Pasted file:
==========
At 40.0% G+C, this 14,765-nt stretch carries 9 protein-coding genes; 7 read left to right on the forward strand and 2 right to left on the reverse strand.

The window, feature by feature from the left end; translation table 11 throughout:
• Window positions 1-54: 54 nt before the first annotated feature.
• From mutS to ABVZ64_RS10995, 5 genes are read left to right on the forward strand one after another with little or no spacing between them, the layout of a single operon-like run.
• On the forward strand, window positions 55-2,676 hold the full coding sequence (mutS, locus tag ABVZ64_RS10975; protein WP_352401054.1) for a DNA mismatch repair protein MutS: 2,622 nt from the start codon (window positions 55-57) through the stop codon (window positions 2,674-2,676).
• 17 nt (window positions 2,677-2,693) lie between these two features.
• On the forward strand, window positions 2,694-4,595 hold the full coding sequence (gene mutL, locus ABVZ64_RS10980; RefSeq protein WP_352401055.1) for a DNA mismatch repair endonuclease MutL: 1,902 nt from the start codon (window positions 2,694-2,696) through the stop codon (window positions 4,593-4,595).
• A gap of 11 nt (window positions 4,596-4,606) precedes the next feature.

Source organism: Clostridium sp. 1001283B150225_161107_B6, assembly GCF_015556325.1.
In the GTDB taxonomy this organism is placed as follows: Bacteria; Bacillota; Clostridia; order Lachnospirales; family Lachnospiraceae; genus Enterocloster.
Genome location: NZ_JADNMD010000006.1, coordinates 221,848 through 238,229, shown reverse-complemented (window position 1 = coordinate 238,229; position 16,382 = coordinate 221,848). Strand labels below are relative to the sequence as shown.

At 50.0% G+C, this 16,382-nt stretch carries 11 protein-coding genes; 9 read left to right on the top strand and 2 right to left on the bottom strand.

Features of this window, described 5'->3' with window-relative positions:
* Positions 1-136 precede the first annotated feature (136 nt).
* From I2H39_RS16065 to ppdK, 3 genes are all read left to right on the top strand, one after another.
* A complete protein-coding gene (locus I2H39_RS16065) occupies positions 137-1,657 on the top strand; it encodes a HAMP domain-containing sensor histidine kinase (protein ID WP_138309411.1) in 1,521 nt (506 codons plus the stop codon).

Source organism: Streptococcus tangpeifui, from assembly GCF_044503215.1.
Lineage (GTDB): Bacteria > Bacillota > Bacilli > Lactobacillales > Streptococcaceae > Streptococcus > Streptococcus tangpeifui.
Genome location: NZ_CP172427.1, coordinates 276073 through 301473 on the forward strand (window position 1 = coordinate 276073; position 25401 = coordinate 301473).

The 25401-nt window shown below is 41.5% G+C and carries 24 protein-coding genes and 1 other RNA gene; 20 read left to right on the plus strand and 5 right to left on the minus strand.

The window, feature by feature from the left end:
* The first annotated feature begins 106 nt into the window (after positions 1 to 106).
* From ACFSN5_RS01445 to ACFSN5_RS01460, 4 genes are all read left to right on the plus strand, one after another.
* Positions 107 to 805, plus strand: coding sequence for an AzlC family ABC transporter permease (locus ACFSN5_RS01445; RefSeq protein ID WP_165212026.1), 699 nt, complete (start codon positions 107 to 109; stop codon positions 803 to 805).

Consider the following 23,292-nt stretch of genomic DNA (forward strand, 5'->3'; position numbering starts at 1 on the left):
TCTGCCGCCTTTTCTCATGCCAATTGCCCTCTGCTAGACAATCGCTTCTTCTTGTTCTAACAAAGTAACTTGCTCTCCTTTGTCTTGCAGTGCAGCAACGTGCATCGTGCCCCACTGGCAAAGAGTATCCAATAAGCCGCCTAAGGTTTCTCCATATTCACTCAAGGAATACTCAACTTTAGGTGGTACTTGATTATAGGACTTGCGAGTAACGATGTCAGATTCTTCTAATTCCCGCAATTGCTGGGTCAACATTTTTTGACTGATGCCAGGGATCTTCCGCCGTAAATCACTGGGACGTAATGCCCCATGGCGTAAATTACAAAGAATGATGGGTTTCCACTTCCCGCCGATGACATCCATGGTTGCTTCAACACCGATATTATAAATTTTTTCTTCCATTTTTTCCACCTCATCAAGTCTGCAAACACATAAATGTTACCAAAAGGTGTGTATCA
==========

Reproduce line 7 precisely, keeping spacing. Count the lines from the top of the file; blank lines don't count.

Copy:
• On the forward strand, window positions 2,694-4,595 hold the full coding sequence (gene mutL, locus ABVZ64_RS10980; RefSeq protein WP_352401055.1) for a DNA mismatch repair endonuclease MutL: 1,902 nt from the start codon (window positions 2,694-2,696) through the stop codon (window positions 4,593-4,595).